Converging Streams began as a series of Interfaith radio programs that were initially produced by the Muncie Interfaith Fellowship and The Unitarian Universalist Church of Muncie between 2004 and 2005; we have since moved our program online and occasionally will introduce new topics. The goal of the program is to promote dialogue and ultimately understanding among the diverse faith traditions within the Muncie and greater East Central Indiana community, with Rev. George Wolfe of the Muncie Interfaith Fellowship and Rev. Thomas Perchlik, formerly minister of the Unitarian Universalist Church of Muncie sharing hosting duties. Show topics have included the creation stories of the major world religions, meaning of the National Day of Prayer, understanding Islam, the power of dialogue, interfaith tolerance as expressed in historical religious fiction, the Universalist Story, and the Bahai tradition.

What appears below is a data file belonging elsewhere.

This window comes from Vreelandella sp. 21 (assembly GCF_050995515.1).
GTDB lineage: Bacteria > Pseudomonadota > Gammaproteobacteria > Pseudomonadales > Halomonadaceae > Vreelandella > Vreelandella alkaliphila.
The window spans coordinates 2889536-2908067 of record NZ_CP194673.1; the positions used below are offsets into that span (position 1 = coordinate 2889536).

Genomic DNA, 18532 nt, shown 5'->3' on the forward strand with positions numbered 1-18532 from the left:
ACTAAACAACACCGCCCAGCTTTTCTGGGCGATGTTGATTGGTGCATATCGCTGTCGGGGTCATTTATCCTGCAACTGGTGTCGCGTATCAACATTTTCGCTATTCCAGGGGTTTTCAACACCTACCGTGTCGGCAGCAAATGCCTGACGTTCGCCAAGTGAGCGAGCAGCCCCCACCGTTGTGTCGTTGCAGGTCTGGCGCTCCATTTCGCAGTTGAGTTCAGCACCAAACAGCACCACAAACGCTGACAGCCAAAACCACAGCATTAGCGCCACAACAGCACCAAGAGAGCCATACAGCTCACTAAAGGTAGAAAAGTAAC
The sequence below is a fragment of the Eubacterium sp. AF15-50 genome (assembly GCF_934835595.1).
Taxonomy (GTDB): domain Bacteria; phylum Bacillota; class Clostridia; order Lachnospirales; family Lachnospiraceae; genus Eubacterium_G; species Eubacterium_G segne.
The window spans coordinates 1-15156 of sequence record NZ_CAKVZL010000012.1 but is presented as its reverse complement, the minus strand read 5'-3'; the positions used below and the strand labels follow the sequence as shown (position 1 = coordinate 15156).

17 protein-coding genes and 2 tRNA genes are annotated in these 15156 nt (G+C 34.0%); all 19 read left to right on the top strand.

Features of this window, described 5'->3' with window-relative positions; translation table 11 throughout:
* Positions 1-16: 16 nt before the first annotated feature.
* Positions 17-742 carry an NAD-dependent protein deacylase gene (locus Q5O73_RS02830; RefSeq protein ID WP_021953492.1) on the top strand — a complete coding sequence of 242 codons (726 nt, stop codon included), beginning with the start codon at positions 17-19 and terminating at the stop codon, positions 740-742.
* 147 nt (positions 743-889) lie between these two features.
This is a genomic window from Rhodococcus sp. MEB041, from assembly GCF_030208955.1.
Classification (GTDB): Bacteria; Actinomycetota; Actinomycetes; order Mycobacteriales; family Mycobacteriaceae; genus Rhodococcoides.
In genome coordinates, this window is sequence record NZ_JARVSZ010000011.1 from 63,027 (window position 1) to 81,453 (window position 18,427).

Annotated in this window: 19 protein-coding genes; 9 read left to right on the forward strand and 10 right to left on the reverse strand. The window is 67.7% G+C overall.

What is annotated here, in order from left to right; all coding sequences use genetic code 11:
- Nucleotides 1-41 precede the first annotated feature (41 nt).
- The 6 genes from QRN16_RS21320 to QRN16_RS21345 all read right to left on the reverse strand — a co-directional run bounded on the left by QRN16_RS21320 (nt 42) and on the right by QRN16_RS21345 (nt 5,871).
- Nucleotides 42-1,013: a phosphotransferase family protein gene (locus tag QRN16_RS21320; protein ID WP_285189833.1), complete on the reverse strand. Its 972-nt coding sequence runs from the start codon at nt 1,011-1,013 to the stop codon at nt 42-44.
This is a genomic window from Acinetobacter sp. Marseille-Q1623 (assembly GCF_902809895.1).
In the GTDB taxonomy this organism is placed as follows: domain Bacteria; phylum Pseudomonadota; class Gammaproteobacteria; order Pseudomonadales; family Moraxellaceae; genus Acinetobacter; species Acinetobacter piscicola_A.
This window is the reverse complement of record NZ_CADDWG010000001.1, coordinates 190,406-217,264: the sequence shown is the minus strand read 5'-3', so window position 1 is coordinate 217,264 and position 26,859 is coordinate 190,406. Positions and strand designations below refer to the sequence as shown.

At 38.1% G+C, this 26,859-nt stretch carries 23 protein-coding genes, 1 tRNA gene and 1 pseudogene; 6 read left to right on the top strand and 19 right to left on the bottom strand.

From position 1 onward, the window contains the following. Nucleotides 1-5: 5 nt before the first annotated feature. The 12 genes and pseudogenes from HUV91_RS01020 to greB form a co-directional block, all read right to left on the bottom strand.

Current and classic episodes, featuring compelling true-crime mysteries, powerful documentaries and in-depth investigations.
If you can never get enough true crime... Congratulations, you’ve found your people.
It’s a lighthearted nightmare in here, weirdos! Morbid is a true crime, creepy history and all things spooky podcast hosted by an autopsy technician and a hairstylist. Join us for a heavy dose of research with a dash of comedy thrown in for flavor.
If you've ever wanted to know about champagne, satanism, the Stonewall Uprising, chaos theory, LSD, El Nino, true crime and Rosa Parks then look no further. Josh and Chuck have you covered.
Hosted by Laura Beil (Dr. Death, Bad Batch), Sympathy Pains is a six-part series from Neon Hum Media and iHeartRadio. For 20 years, Sarah Delashmit told people around her that she had cancer, muscular dystrophy, and other illnesses. She used a wheelchair and posted selfies from a hospital bed. She told friends and coworkers she was trapped in abusive relationships, or that she was the mother of children who had died. It was all a con. Sympathy was both her great need and her powerful weapon. But unlike most scams, she didn’t want people’s money. She was after something far more valuable.